WELFARE SYSTEMS AS EMIGRATION FACTOR: EVIDENCE FROM THE NEW ACCESSION STATES presented by Lucia Kurekova (Central European University, Budapest)
Migrants from Central and Eastern Europe have become an inseparable part of the British ethnic mosaic. Eastern European migration attracts a lot of scholarly attention in the UK, however little has been said about the origin country perspective in this debate. What has driven these people to leave in the first place? What are the consequences of their decisions? Not only the costs – depopulation of rural areas in certain localities in Eastern Europe – but also the benefits – low unemployment, skill transfers and modernization projects – of this out-migration are occurring on an unprecedented scale.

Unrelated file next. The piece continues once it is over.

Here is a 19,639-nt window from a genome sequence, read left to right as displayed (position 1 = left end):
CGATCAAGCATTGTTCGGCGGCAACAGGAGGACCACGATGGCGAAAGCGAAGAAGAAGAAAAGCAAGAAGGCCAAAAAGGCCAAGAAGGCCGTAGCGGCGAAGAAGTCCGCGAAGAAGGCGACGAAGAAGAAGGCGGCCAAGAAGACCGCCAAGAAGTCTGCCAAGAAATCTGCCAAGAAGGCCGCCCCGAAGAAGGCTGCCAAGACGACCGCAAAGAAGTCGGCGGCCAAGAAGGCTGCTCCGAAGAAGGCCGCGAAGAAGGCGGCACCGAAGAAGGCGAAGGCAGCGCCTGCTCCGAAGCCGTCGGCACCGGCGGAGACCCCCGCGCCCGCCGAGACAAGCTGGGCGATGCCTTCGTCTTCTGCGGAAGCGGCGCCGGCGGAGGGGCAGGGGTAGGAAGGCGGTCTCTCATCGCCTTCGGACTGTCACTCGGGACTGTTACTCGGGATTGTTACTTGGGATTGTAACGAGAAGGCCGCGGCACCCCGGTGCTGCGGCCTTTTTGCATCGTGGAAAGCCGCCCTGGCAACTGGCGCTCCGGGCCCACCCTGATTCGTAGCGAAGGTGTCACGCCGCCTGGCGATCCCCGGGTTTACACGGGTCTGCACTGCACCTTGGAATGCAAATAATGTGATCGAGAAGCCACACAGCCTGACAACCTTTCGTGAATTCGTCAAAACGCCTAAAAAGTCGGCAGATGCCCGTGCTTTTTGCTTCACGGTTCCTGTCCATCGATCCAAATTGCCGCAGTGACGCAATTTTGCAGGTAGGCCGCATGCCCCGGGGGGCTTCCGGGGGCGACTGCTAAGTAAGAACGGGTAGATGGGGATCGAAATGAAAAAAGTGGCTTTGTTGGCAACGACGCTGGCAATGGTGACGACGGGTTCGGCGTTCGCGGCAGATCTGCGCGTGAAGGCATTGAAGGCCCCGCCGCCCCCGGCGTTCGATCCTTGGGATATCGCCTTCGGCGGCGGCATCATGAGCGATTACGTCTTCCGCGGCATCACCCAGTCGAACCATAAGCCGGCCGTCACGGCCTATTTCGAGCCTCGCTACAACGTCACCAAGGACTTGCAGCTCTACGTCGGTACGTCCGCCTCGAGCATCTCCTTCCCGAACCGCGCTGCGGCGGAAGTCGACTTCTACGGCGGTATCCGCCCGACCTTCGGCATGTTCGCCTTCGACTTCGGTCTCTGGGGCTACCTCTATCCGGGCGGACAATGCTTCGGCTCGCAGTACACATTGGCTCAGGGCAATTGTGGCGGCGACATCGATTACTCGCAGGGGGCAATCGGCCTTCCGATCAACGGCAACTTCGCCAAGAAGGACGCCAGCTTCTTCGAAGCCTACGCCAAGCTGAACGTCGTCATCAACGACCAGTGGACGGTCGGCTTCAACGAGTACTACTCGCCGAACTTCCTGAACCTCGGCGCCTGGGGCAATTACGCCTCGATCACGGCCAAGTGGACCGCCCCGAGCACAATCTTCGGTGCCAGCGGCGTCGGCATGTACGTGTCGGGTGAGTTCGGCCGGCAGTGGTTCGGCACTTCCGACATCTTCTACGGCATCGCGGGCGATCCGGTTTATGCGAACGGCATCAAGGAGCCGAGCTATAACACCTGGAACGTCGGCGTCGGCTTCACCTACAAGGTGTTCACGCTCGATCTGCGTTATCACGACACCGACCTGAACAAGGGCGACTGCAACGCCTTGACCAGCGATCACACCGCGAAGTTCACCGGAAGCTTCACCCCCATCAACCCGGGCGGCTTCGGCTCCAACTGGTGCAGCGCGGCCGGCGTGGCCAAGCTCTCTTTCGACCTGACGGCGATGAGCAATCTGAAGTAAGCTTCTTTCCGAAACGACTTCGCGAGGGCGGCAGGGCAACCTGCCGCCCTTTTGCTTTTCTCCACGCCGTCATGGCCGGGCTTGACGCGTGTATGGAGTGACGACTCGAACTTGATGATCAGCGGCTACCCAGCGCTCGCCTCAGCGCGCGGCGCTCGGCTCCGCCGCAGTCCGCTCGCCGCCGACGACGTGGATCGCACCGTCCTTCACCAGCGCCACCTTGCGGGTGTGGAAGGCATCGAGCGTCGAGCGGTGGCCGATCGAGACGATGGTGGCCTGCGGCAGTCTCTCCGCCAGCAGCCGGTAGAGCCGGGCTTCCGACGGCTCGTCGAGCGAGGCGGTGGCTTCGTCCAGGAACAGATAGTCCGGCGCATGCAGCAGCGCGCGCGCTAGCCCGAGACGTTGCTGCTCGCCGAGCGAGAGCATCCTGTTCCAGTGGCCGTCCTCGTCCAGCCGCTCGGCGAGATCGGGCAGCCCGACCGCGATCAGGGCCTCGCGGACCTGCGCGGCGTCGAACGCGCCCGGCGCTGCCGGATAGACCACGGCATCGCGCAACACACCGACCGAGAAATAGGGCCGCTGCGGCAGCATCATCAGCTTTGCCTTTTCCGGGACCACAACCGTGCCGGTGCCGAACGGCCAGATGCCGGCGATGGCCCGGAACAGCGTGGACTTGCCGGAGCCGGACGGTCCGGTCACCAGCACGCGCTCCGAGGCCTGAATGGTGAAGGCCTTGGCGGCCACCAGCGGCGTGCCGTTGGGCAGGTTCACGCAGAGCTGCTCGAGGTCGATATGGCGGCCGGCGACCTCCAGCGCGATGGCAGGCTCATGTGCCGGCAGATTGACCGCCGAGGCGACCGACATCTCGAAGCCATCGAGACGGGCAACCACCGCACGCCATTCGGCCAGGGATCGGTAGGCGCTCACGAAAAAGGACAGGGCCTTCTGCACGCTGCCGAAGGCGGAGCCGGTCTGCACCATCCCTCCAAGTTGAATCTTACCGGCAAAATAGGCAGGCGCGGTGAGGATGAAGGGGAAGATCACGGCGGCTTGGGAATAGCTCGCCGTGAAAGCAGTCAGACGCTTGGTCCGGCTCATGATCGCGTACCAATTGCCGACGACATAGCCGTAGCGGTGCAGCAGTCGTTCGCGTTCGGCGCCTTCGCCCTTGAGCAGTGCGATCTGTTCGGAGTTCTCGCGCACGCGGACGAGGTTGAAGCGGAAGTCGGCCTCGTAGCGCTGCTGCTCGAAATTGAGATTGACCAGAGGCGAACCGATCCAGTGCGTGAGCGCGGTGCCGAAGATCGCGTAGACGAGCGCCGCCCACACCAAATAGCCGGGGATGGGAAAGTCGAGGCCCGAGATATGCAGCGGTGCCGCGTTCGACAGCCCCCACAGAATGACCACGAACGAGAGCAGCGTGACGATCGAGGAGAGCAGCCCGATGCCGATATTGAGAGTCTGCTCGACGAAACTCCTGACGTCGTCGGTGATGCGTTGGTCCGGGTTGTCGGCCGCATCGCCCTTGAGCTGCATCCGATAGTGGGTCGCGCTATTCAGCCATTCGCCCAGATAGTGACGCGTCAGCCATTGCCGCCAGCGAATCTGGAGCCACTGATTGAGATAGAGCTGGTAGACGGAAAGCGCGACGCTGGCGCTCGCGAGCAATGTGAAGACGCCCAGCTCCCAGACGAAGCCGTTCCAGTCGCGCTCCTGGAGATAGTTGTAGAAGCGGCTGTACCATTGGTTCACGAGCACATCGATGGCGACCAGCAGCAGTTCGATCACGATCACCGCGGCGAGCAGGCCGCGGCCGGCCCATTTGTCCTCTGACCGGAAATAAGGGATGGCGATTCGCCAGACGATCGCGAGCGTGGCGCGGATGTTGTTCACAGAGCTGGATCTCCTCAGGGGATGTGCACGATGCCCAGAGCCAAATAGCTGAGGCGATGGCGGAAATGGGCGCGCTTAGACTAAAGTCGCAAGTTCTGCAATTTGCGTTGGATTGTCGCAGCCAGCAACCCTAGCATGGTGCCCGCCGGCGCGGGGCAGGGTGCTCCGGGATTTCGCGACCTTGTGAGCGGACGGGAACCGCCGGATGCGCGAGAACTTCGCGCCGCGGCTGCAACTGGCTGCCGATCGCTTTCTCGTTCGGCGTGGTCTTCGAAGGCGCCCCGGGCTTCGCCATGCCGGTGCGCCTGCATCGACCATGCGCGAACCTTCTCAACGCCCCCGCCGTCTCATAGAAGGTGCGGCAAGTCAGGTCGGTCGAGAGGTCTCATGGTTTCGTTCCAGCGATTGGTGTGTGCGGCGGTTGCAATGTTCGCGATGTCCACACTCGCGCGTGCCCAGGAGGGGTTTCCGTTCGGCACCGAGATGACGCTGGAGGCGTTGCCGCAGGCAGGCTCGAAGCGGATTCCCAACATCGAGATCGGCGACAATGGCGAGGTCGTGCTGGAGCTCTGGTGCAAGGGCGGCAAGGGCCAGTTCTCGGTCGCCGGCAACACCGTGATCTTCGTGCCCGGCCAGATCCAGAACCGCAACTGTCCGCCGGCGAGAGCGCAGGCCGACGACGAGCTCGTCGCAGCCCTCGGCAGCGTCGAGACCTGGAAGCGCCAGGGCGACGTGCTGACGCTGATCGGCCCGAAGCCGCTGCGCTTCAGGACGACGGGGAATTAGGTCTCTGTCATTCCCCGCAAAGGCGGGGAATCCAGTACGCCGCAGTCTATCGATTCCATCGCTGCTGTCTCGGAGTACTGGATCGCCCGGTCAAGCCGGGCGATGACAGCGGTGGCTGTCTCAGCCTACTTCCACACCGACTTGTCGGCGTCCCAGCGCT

In this special series of podcasts, three speakers aim to bring these arguments to light, thereby filling the substantial gap in how emigration from Central Eastern Europe has been conceptualised thus far.
WELFARE SYSTEMS AS EMIGRATION FACTOR: EVIDENCE FROM THE NEW ACCESSION STATES
Lucia Kurekova (Central European University, Budapest)
MIGRATION AND MODERNIZATION IN POLAND: AN ECONOMIC, SOCIAL AND CULTURAL PERSPECTIVE
Marcin Galent (Jagiellonian University, Krakow)
THE ETHICS AND POLITICS OF OUTMIGRATION
Dace Dzenovska (COMPAS, University of Oxford)